9. What sources do you have about slavery at this place? Did the owner leave records? Are there any interviews done with former slaves who worked and lived here?
  10. What types of food did the slaves eat? When did they have time to eat? Where did they eat?
  11. What will you do now that you’ve been emancipated?

These are just some immediate thoughts that came to mind. Others can be asked if you are in a very specific situation. The more you know the better questions and dialogue you can have with the interpreter(s). Tweaking the above questions will work for a first person conversation or one taking place in the 21st century with 21st century interpretive staff.

Again it bears repeating that this web series is not interpretation and it is not claiming to be; however, “Ask A Slave” may create uncertainty from the public to ask professional or volunteer staff the tough questions about slavery and those people who experienced it in bondage or as the slaveholder. As I visit historic sites from battlefields to plantations to museums in modern buildings dealing with historical events, I continue to be amazed that as much progress as one place has made another site has not.

I welcome questions and comments at work, in other presentations, and here. I ask questions when I am a visitor. I am not asking to simply create a “Gotcha!” moment. I am curious to see if the site has researched the lives of enslaved people and their work because it illustrates that the staff values that information and finds it important to share.

Often the change our historic sites need come from the questions visitors have. Hopefully some of what I have said above will allow all of us to think about what types of questions are we asking. Equally, our staff (professional or volunteer based) needs to be able to intelligently answer in a manner that allows people to get the most meaningful answer to create historical understanding.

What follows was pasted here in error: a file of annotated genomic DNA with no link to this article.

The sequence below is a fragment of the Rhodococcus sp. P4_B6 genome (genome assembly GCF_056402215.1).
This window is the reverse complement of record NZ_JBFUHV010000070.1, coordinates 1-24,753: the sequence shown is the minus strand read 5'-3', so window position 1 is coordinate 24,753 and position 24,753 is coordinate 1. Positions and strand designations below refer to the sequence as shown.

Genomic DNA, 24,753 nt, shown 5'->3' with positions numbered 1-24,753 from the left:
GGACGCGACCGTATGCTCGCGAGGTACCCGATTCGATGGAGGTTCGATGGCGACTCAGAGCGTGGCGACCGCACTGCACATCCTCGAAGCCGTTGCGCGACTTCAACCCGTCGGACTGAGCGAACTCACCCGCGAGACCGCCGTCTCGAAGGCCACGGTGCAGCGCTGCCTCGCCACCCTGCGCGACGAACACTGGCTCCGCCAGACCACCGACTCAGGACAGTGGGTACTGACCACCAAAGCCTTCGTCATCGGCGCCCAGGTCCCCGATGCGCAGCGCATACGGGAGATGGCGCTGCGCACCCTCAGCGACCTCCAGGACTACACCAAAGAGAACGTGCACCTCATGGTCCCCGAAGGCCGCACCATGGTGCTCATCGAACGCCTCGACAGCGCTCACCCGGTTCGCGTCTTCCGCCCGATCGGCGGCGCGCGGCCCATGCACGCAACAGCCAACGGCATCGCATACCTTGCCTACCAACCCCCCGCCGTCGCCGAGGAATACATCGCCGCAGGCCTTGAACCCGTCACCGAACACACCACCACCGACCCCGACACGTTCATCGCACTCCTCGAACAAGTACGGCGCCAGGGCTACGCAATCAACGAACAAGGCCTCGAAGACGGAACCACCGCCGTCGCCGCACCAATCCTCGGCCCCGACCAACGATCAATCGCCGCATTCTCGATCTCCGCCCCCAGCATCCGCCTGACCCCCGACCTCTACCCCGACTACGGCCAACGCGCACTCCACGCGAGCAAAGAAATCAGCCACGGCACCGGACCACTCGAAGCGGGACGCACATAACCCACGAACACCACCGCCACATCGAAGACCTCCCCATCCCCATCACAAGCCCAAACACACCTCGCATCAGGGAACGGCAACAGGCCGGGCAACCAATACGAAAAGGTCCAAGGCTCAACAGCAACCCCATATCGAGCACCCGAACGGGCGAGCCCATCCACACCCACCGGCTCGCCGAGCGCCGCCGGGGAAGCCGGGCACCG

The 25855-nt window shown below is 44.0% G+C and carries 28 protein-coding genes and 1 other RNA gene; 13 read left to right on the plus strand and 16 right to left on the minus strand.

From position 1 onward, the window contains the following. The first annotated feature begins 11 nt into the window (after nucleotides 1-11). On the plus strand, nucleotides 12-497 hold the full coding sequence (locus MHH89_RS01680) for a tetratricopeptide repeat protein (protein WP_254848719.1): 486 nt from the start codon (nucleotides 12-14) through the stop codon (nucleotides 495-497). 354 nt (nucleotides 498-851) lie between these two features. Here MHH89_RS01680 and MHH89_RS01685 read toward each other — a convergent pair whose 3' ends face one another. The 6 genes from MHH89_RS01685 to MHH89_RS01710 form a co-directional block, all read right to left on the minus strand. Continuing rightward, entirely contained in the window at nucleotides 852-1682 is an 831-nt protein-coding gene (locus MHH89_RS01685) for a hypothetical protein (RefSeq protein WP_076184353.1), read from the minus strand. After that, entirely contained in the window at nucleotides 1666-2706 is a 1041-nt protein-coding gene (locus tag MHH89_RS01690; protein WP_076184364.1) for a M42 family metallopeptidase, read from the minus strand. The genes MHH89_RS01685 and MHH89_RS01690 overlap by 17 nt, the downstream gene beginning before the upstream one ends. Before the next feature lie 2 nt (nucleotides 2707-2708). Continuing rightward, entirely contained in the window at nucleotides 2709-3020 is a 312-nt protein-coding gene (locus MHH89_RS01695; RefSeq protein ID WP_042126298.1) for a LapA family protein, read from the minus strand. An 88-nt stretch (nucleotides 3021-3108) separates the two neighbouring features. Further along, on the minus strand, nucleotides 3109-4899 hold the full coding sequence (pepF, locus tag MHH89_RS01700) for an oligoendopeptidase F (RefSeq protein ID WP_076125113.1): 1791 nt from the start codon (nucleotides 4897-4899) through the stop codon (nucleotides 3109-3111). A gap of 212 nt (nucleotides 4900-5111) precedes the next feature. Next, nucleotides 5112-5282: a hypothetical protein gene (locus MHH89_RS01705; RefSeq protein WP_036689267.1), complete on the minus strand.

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A Visit to Arlington House

Recently a friend and I visited Arlington House. I will not retell the history of the Arlington estate in this post but direct you to check out the website.

Side view of Arlington House including the massive front portico.

Side view of Arlington House including the massive front portico. Photo taken by me.

I will retell the experience we had at the site. Upon entering the area immediately around the house, visitors gather on the front portico which has a stunning view overlooking Washington, D.C. The ranger explained a few details of the house’s architecture regarding the brick construction to which stucco was applied and scored to look like marble. He then explained that this was the home of George Washington Parke Custis, the grandson of Martha Dandridge Custis Washington and step-grandson of George Washington. He noted that Custis and his wife, Mary Fitzhugh Custis had only one child to survive to adulthood, Mary Custis. The guide noted that Mary Custis married Robert E. Lee in 1831. He then saw an opportunity to get us into the house and said he could allow 15 into the building and so we progressed forward into the central hall.